These are very simple tarts, with just a few well-met flavours layered together, and no eggs or custard in sight. They make a classy, elegant starter and are very easy to put together. I would never make such a tiny amount of either the pastry or the pepper puree. If you at least double both, you could be turning these out for days, or for many more people, and you will find many other uses for them too. The sauce, or vinaigrette as it likes to be called, makes enough for more than ten, but it would be hard to get a smaller volume to come together and it keeps well.
ROLL THE PASTRY to fit four shallow tartlet cases, and blind bake them as described.
Chop the peeled red pepper and put it in a small pan with the garlic, olive oil and enough water to cover. Bring this to the boil and cook at a lively simmer until the water has almost evaporated, then puree what’s left and leave it to cool. You should now have a thick, intensely flavoured spread.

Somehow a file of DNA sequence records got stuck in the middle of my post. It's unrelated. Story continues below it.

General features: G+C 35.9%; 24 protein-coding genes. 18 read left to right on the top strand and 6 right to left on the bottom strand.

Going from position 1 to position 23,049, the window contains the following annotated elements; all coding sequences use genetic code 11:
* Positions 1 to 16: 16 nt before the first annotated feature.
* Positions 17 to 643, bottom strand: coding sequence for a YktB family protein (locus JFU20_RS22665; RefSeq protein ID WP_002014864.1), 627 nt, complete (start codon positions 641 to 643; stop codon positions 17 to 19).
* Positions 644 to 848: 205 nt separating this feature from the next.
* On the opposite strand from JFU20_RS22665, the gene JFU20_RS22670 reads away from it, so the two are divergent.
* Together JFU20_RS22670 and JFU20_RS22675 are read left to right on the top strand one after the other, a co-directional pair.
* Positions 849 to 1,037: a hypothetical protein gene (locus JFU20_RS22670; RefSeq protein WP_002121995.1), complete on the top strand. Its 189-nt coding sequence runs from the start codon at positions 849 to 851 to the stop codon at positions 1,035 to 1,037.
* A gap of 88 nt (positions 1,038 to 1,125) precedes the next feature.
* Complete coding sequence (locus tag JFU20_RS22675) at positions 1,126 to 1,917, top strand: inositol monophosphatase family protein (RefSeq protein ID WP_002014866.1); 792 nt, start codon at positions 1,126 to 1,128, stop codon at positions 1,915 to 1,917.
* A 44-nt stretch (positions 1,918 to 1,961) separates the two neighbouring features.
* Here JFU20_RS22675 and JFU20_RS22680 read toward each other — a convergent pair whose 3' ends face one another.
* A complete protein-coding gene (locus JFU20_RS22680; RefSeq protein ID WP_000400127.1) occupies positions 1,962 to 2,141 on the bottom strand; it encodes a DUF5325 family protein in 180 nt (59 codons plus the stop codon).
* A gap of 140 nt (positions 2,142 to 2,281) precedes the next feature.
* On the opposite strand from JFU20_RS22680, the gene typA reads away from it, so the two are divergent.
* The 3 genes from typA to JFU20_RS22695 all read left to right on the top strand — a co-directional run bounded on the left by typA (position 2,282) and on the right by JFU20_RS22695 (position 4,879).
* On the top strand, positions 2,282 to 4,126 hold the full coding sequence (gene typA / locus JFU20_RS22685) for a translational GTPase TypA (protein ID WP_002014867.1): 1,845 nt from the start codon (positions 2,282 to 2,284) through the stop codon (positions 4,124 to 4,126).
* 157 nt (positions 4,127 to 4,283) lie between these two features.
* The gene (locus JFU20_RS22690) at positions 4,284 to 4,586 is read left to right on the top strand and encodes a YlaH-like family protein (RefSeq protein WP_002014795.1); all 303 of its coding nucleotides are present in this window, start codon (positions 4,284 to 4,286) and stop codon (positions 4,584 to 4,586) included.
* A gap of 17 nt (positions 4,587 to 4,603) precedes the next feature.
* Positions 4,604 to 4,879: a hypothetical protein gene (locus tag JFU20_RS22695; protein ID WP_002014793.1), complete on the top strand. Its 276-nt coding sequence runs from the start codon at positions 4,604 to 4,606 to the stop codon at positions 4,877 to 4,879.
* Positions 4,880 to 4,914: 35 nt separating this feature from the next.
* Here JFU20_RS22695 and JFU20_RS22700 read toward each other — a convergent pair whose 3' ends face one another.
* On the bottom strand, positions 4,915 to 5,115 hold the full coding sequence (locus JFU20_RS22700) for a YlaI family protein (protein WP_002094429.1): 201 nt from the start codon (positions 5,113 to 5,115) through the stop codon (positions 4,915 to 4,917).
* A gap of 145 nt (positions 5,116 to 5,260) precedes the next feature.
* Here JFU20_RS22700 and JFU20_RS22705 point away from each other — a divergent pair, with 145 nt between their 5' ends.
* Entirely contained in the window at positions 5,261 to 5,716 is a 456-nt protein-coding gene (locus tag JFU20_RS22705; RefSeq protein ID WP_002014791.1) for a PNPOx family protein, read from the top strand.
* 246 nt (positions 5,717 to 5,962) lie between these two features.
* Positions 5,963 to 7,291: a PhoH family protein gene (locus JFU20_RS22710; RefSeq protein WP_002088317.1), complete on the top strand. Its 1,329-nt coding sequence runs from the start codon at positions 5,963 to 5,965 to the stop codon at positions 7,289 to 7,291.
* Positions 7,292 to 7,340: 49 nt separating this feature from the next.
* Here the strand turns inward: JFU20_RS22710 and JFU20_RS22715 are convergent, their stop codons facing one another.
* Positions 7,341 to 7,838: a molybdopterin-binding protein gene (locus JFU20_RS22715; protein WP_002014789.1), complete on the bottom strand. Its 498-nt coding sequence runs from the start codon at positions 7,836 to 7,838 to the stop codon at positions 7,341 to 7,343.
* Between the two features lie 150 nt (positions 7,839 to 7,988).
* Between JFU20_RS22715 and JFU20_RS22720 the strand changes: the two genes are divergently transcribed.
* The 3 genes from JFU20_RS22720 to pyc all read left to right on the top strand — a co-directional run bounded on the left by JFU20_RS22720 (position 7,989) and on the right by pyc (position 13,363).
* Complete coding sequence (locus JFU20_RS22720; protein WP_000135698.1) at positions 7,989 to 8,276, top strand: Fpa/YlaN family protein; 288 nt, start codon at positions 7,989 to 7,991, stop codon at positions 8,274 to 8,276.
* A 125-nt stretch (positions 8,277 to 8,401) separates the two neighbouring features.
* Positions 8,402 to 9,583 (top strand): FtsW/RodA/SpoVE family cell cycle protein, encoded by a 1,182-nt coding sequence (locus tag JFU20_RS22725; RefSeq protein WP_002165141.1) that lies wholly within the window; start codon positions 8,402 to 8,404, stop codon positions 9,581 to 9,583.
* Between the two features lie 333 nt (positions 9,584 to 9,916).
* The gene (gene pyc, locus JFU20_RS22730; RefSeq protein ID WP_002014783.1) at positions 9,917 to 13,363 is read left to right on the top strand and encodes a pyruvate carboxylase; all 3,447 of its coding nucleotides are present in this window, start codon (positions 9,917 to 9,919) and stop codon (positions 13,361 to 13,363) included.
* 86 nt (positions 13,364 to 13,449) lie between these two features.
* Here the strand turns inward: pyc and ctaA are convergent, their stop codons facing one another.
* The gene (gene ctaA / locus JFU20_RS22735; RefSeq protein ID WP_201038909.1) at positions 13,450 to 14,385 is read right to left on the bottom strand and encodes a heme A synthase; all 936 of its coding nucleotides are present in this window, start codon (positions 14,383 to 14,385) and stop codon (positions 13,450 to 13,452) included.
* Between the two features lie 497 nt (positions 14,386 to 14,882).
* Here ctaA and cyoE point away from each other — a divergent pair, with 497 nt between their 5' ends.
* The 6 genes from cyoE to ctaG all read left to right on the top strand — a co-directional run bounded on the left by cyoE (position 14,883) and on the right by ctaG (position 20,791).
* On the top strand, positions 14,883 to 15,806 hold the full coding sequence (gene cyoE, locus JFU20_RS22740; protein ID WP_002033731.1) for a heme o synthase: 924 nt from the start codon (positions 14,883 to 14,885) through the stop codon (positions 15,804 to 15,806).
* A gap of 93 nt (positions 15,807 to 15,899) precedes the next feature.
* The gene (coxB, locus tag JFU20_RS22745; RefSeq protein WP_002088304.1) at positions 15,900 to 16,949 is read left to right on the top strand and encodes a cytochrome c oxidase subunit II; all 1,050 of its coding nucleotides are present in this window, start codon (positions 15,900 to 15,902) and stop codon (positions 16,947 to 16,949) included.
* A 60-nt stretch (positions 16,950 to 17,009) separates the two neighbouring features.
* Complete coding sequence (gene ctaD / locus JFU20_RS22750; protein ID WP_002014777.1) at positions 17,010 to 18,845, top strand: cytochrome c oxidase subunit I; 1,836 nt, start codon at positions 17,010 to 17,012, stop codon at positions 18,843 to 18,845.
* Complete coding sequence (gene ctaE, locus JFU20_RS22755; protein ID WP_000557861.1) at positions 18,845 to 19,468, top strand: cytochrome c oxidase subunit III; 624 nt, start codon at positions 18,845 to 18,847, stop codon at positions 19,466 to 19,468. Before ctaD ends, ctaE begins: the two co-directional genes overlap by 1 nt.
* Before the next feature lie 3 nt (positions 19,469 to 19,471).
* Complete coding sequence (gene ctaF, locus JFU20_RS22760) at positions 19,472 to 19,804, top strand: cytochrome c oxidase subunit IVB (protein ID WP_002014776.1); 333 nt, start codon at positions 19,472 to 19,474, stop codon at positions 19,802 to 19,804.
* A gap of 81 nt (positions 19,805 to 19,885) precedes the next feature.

Chop the yellow pepper into dice of about 1cm and mix them with the chopped olives.
To put the tarts together, put some pepper puree in each, maybe two teaspoons or so, then a generous tablespoon of the yellow pepper and olives on top of that, and finally some thinly sliced brie.
Serve one tartlet per person with a thin drizzle of the balsamic vinaigrette poured around it.
FOR THE BALSAMIC VINAIGRETTE, put all of the ingredients in a jug and use a hand liquidiser to blend the sauce to an emulsified, thickened consistency. Check the flavour - you may need to adjust one or all of the components. If the sauce subsequently separates, just blend it back together again before serving. There is enough here for at least ten portions and it will keep for a week or so in the fridge.
© 1999 All rights reserved. Published by Cork University Press.